EWG: No reason to pass a flawed farm bill as response to drought

By Sara Wyant

© Copyright Agri-Pulse Communications, Inc.

AMES, IOWA, July 19, 2012 - As the drought continues to worsen and more and more lawmakers are making the case for passage of the 2012 farm bill, the Environmental Working Group (EWG) is still trying to hit the “reset” button on the federal crop insurance program.

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“We have a gold-plated disaster program that is called crop insurance,” explained EWG's Vice President of Government Affairs Scott Faber during a briefing with reporters on Thursday. “The idea that Congress has to act this year to pass this flawed farm bill in order to help farmers suffering from this drought is simply incorrect.”

“What is happening this year is compelling evidence - if more evidence was needed - that farmers need a safety net,” explained Craig Cox, EWG Senior Vice President for agriculture and natural resources.

“The government should step in when farmers suffer potentially crippling losses because of bad weather or other circumstances that are out of their control. Crop insurance could and should be that safety net. But the dramatic structural changes Congress made to crop insurance in 2000 will threaten the fiscal and political sustainability of crop insurance as this drought highlights the serious unintended consequences of those changes,” Cox said.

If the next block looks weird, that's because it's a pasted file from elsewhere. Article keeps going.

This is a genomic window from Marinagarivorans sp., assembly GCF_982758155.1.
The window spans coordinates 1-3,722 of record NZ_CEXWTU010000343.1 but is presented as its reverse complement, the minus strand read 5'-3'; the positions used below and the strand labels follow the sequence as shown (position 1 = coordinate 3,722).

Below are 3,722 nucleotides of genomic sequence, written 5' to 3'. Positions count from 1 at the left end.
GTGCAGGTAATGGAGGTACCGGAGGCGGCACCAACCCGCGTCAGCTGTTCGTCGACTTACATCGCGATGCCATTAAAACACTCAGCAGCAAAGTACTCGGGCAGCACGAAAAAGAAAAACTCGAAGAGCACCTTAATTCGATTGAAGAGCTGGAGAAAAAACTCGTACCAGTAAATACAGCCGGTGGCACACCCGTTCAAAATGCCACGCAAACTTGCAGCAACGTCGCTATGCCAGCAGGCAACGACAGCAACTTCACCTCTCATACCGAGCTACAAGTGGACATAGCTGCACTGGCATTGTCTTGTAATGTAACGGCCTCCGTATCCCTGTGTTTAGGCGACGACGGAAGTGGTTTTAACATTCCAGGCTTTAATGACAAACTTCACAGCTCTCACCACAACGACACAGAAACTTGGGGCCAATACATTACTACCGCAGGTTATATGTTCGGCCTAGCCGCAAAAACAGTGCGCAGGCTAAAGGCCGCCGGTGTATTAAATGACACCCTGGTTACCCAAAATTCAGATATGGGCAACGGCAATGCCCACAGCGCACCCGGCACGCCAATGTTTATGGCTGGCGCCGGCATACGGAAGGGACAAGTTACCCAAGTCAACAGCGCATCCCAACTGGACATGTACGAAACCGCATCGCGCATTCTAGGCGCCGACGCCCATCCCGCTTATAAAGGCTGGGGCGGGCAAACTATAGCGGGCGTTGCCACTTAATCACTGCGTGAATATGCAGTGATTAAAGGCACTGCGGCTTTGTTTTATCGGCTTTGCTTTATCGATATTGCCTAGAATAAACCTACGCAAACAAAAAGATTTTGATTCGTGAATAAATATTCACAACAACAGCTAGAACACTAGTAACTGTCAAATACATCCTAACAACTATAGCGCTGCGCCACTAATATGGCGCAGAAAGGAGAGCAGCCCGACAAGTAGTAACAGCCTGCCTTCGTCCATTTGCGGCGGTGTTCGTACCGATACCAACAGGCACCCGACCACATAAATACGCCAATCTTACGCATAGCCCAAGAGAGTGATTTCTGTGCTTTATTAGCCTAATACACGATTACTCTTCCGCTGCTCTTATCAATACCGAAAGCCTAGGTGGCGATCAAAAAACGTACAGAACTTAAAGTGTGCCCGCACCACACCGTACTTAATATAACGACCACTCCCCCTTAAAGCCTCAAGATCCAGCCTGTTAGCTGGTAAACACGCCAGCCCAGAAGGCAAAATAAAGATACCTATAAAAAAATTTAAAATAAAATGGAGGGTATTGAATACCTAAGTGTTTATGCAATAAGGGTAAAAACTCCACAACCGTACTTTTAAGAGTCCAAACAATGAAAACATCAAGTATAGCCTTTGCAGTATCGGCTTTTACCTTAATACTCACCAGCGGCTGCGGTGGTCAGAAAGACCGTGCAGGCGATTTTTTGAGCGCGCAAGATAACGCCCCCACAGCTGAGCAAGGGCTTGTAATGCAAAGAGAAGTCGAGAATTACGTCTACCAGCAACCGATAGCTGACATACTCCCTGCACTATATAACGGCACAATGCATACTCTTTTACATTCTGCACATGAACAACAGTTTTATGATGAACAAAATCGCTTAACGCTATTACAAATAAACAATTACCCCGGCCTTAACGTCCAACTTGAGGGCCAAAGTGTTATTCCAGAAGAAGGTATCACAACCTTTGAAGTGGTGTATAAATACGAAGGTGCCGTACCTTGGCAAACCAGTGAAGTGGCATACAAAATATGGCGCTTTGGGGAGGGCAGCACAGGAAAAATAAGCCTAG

Iowa State University Professor of Agricultural Economics Bruce Babcock made the case that, if corn prices stay at the current price of $8/bushel or higher going into the fall, farmers who lose large portions of their crop and purchased crop insurance revenue policies based on harvest prices could receive large insurance indemnities

“When payouts during droughts return greater revenue than would have been earned during normal weather, something is amiss with crop insurance rules,” added Cox. “We fear that is exactly the situation we now face.

Babcock declined to predict the exact size of the crop losses this year or the total level of indemnities, but he does expect crop insurance companies to have a loss this year, the first year since 2002.



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